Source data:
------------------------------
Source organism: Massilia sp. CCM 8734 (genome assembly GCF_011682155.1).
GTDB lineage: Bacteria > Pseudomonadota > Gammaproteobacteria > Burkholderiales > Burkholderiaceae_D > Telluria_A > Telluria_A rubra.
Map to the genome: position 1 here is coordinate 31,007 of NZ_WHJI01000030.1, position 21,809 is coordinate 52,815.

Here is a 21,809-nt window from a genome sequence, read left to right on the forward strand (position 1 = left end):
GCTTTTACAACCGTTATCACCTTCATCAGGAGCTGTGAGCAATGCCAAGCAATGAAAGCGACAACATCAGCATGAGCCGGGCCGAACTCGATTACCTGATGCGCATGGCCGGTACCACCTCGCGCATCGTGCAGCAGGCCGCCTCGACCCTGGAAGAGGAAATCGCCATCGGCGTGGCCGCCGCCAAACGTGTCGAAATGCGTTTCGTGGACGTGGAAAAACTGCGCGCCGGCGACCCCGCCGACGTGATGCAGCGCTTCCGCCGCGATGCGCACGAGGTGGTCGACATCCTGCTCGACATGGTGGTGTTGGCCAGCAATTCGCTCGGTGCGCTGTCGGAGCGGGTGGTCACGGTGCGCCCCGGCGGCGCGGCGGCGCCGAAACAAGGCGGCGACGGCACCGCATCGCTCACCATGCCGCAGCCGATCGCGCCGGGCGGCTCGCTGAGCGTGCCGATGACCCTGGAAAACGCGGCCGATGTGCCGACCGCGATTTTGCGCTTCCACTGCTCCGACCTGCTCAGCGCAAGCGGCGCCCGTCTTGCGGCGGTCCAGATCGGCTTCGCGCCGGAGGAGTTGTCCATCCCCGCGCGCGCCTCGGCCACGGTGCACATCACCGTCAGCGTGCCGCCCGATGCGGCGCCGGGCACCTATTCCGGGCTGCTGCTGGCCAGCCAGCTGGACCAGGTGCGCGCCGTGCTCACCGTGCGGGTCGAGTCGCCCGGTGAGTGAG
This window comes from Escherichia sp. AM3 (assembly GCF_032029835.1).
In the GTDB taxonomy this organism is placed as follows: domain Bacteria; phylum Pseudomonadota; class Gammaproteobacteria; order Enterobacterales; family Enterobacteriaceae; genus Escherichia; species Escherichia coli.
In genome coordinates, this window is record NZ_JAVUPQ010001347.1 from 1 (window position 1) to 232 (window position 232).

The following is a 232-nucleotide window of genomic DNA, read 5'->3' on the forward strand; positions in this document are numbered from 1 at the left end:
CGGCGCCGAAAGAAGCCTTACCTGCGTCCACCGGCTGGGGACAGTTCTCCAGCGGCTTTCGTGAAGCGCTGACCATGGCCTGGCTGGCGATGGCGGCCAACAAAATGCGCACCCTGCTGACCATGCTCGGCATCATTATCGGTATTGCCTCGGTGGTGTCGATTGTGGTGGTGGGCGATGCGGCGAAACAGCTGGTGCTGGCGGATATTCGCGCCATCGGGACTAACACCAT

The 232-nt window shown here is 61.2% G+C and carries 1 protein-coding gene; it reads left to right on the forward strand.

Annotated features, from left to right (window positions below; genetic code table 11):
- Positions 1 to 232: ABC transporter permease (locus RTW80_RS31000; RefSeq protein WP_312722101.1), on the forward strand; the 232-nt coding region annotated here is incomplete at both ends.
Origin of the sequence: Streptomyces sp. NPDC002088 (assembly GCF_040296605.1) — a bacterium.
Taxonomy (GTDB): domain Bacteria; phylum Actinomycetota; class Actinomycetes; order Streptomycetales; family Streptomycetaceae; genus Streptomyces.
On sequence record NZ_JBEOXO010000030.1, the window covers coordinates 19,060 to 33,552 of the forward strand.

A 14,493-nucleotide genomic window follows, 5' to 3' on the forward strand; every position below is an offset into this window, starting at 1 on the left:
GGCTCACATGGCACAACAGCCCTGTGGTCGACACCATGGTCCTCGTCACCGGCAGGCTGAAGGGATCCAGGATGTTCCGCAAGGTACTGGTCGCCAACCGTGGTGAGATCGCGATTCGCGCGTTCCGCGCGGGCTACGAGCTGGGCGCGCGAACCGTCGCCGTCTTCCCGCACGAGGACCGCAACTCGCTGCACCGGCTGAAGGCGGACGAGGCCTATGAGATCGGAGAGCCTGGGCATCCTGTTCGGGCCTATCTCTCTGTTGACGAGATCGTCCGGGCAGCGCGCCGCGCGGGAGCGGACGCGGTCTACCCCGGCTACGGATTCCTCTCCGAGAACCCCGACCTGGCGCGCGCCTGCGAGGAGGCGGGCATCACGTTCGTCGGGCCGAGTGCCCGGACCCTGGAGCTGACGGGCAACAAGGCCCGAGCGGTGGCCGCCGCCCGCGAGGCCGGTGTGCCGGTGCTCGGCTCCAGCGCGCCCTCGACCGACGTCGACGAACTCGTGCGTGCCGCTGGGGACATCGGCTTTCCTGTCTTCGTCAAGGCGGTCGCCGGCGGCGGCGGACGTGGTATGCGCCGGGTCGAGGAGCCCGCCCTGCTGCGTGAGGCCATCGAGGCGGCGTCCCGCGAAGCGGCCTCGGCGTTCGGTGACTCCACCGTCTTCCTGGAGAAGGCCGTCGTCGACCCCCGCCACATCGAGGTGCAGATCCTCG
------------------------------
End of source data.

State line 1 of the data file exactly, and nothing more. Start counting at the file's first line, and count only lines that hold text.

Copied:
Source organism: Massilia sp. CCM 8734 (genome assembly GCF_011682155.1).